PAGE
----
Serious about delusion #1
At last – a Delusion-basher that actually seems worth reading.
First in a series responding to Keith Ward’s Why there almost certainly is a God: Doubting Dawkins1
As readers of this blog will know, I have come across a number of responses to Richard Dawkins’ The God delusion2, and found most of them mostly disappointing. But Keith Ward’s Why there almost certainly is a God appears to be in a different league. The book has much to engage with, and goes beyond the usual visceral recoil and consequent misrepresentation.
One reason could be quite simply that Ward conducts the debate in purely philosophical terms. He takes it that much of The God delusion – or at least much of those parts of the book which he wants to address – counts as philosophy, and should be evaluated as such:
My reply will concentrate on Chapters 2 to 4 of Dawkins’ book, because those are the chapters in which he enters into the territory of philosophy, of arguments about God and the ultimate nature of reality.
It is rare to find two philosophers in complete agreement about everything. That comes with the trade. But what also often comes with the trade is the fortunate habit of at least trying to understand what your opponent is saying.
The God hypothesis
Ward begins by agreeing with Dawkins’ definition of the ‘God hypothesis’, ie that
there exists a superhuman, supernatural intelligence who deliberately designed and created the universe and everything in it, including us.3
He then quotes Dawkins’ ‘alternative view’, that
any creative intelligence, of sufficient complexity to design anything, comes into existence only as the end product of an extended process of gradual evolution.4
The ‘central point at issue’ is therefore:
Is intelligent mind an ultimate and irreducible feature of reality? Indeed, is it the ultimate nature of reality? Or is mind and consciousness an unforeseen and unintended product of basically material processes of evolution?
Ward then lists a number of big players (Plato, Aristotle, Anselm, Aquinas, Descartes, Leibniz, Spinoza, Locke, Berkeley, Kant and Hegel) who would all tend to agree with the first of those options – in fact ‘that the ultimate reality… is mind or Spirit’. Then he mentions others like David Hume, AJ Ayer and Thomas Reid who have held a variety of different positions on ultimate reality and what we can know about it: empiricism, logical positivism, and ‘common sense’. But within this entire illustrious group
there are very few materialists, who think we can know that mind is reducible to electrochemical activity in the brain, or is a surprising and unexpected product of purely material processes. [Emphasis added.]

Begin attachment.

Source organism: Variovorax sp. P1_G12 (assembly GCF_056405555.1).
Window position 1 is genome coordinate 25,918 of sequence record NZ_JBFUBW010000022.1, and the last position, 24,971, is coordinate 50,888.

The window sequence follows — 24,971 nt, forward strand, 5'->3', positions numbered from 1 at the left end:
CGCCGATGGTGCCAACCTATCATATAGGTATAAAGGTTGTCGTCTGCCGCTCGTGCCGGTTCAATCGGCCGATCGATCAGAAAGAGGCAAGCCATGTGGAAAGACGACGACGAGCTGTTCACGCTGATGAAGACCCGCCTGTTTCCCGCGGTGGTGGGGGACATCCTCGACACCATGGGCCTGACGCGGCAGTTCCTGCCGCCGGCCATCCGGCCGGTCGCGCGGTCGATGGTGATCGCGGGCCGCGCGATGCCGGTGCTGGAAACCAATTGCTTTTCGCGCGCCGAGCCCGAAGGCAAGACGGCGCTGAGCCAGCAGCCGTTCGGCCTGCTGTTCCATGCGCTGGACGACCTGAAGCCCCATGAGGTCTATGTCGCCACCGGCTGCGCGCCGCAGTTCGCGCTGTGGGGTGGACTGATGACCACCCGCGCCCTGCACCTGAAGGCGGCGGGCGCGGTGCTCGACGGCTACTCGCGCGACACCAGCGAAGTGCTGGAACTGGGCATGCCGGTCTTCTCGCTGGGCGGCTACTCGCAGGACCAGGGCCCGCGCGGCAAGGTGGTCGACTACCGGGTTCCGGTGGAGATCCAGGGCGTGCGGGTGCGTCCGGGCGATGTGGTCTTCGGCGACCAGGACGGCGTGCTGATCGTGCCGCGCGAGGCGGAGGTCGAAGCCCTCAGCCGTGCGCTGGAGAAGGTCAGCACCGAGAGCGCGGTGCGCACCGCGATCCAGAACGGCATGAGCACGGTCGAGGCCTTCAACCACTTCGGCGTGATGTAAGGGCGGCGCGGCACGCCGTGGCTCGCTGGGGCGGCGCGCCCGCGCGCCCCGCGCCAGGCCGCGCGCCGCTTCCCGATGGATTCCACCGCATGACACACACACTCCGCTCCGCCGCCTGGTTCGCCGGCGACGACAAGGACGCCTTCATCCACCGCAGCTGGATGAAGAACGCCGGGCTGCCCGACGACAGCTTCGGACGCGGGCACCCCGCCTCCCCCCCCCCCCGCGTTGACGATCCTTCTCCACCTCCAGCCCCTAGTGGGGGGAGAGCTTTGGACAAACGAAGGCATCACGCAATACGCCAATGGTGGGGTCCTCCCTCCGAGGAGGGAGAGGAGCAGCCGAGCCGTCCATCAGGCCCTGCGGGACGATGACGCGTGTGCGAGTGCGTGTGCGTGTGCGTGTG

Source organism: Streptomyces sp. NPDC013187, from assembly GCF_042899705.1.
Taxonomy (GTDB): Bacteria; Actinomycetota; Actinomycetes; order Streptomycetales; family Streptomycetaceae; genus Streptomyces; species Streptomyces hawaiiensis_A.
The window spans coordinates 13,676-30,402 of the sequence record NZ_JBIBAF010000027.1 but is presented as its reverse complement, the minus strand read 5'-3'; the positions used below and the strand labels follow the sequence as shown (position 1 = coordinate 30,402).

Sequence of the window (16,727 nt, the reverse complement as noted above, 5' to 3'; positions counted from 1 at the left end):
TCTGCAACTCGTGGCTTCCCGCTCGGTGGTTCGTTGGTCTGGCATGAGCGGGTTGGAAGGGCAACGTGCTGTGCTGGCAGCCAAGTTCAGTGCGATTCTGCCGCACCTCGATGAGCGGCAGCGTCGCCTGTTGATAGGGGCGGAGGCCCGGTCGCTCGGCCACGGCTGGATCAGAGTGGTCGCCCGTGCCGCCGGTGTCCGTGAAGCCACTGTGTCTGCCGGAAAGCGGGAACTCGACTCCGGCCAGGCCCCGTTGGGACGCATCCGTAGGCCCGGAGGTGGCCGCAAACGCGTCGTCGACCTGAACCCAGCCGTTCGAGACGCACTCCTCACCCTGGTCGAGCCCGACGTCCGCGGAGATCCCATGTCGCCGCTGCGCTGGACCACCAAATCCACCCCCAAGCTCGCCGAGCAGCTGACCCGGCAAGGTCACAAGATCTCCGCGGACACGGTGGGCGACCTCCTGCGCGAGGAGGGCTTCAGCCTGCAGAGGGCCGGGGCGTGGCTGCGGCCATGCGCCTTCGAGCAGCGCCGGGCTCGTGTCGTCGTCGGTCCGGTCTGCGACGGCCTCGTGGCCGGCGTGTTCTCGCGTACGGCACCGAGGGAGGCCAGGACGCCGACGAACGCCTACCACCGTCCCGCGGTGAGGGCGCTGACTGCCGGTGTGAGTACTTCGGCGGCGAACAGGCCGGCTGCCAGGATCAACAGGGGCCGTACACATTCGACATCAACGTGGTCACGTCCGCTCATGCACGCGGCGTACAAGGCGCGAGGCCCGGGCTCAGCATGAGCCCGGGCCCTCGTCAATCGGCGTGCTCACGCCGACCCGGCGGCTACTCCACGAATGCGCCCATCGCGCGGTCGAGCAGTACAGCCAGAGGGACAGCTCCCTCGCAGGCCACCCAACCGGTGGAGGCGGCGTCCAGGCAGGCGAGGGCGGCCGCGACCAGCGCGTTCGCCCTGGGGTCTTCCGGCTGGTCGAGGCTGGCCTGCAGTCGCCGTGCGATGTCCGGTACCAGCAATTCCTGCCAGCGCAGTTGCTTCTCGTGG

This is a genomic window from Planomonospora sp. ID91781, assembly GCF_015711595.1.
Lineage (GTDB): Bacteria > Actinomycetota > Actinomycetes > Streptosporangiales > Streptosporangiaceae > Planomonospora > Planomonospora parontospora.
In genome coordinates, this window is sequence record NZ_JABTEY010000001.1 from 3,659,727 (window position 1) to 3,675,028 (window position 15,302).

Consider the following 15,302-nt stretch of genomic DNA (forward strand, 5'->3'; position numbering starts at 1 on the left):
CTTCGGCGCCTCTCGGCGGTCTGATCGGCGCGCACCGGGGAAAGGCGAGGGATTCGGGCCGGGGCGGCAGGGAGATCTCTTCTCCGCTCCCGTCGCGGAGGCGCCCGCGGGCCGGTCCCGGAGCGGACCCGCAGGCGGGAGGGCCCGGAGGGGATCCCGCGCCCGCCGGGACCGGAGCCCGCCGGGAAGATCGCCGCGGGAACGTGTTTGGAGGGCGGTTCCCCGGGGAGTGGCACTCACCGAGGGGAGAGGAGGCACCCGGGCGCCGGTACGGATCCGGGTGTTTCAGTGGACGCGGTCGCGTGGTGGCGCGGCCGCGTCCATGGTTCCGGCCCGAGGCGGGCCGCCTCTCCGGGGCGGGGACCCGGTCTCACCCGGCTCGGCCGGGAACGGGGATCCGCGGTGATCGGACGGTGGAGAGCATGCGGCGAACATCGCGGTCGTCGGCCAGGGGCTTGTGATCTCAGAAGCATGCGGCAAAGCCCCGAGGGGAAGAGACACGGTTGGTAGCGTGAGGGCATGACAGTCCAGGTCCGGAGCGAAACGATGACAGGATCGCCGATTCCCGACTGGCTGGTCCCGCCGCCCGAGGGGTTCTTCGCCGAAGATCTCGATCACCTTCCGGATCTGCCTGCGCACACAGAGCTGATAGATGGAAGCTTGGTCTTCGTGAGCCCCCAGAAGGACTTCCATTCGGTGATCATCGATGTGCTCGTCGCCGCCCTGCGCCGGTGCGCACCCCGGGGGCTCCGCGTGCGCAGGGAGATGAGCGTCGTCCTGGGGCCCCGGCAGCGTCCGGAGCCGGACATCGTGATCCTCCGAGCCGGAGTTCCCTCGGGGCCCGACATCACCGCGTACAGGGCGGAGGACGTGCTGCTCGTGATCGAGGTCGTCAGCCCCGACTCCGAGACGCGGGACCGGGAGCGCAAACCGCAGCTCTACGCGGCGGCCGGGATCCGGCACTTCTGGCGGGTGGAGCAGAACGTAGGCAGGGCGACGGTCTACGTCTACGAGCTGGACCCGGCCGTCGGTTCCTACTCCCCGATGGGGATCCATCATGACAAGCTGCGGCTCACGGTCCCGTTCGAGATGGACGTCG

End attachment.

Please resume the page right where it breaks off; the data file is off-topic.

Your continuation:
Ward sees Dawkins’ materialist alternative as
a very recent, highly contentious, minority philosophical world-view.
One thing that struck me when I read through Ward’s list of names was that only AJ Ayer lived after Charles Darwin; and I think it is fair to say that even AJ Ayer was very little influenced by evolutionary theory. This is not to claim that Darwinian arguments support materialism, merely to ponder what Ward’s list of thinkers might have thought had they been fully aware of Darwinism, particularly in its 21st-Century form.
First however we should examine Ward’s assumption that Dawkins is a ‘materialist’.
My Cambridge Dictionary of Philosophy characterises ‘materialism’ like this:
Perhaps the most familiar question in metaphysics is whether there are only material entities – materialism – or only mental entities, i.e., minds and their states – idealism – or both – dualism.5 [Emphasis added.]
Dawkins could be a materialist in this sense, although it is not 100% obvious he could not also be a dualist – in a sense. He could think for example that consciousness is something that arises from matter, but that from the point it has arisen, it does exist. The definition above only states that a dualist thinks that both material entities and mental entities exist, not that neither is reducible to the other, or that neither causes the other.
Which brings me to my speculation about what, say, Aristotle, or Leibniz – or even Kant – might have thought about the relation between mind and matter had they understood what we understand now about the evolution of organic life in general and of conscious and sentient organisms in particular.
Consider these two beliefs:
Belief 1: There was a time on planet Earth when there were no sentient or conscious organisms.
Belief 2: Mind is an ultimate and irreducible feature of reality.
I would like to exclude as arbitrary and unjustifiable any assumption that for all time there must have been at least one sentient or conscious organism of some kind on at least one planet in the universe. If we do exclude this assumption, then it is hard to see how someone can entertain both belief 1 and belief 2 without also entertaining something like:
Belief 3: God exists.
‘God’ here would represent something which is not an ‘organism’, but which necessarily possesses ‘mind’ and is necessarily eternal – or at least exists wherever and whenever reality exists.
That last clause stretches the meaning of just about every word it contains, so would be a struggle to defend against hostile attack. But that same hostile attack could arguably be directed against belief 2 itself – not that it is false, but that it may not be as coherent or meaningful as it appears.
To be continued…
1 Keith Ward, Why there almost certainly is a God: Doubting Dawkins, Lion Hudson, London, 2008.
© Chris Lawrence 2009.